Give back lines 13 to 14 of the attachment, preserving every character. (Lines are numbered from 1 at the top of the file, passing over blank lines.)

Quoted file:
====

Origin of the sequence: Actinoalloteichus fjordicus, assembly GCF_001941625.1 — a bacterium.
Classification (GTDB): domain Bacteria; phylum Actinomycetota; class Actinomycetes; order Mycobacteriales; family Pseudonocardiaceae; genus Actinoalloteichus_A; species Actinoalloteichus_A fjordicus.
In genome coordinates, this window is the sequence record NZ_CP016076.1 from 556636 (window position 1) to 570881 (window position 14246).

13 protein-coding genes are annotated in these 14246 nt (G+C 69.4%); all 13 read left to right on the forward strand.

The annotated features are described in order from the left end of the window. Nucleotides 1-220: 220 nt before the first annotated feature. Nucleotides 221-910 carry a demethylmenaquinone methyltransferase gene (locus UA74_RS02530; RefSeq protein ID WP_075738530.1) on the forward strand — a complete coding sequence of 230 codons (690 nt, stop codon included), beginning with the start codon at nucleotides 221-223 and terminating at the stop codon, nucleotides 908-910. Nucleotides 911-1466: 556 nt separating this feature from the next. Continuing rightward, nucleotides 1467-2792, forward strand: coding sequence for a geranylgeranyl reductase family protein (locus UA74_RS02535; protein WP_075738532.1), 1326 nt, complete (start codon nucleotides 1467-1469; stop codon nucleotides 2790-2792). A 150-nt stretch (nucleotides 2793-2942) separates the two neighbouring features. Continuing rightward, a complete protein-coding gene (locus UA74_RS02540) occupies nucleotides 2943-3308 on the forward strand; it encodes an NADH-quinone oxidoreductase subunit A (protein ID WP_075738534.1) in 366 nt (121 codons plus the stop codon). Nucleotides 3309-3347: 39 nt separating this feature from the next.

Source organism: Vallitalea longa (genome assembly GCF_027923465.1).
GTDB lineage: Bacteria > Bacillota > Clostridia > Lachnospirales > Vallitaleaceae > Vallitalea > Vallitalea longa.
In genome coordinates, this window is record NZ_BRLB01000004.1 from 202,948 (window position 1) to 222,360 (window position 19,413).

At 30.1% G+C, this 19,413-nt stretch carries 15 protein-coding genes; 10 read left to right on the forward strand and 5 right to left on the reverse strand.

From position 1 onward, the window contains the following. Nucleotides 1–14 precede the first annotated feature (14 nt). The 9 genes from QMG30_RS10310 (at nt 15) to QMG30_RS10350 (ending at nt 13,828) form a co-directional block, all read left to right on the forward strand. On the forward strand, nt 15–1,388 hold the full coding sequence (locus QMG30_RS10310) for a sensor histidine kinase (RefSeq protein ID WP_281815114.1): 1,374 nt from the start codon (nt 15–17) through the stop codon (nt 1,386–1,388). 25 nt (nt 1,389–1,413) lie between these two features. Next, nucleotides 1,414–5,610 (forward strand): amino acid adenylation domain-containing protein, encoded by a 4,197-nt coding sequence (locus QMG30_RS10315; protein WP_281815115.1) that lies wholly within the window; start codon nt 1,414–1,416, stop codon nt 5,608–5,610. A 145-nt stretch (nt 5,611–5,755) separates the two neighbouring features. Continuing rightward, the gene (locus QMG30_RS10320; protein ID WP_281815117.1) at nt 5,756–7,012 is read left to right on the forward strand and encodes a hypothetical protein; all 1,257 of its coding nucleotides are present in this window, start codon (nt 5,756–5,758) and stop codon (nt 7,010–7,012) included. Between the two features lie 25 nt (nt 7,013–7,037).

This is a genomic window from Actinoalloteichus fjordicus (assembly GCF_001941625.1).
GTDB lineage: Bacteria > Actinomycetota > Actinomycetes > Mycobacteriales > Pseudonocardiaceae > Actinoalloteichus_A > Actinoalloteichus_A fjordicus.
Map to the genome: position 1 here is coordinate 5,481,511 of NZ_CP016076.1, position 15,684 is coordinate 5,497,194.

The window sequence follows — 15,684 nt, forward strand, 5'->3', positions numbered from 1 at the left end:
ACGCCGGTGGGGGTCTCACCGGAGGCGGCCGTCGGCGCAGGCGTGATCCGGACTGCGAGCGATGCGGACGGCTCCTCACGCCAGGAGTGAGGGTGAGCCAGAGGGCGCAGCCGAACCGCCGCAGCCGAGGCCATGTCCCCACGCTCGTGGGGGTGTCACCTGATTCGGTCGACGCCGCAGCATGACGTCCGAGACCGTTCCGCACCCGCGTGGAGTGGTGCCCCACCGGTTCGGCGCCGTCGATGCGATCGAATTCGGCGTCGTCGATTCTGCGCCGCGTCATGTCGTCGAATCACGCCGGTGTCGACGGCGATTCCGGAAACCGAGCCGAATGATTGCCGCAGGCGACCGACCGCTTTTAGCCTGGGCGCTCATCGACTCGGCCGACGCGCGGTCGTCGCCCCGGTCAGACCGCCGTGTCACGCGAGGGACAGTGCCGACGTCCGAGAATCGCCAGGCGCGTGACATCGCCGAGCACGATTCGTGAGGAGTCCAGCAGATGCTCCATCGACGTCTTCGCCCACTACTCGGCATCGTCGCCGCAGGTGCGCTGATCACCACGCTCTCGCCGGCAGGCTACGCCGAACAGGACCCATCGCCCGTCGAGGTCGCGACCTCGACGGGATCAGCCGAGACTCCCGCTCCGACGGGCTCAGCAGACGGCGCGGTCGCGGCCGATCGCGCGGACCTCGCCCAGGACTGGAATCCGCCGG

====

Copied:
Map to the genome: position 1 here is coordinate 5,481,511 of NZ_CP016076.1, position 15,684 is coordinate 5,497,194.

The window sequence follows — 15,684 nt, forward strand, 5'->3', positions numbered from 1 at the left end: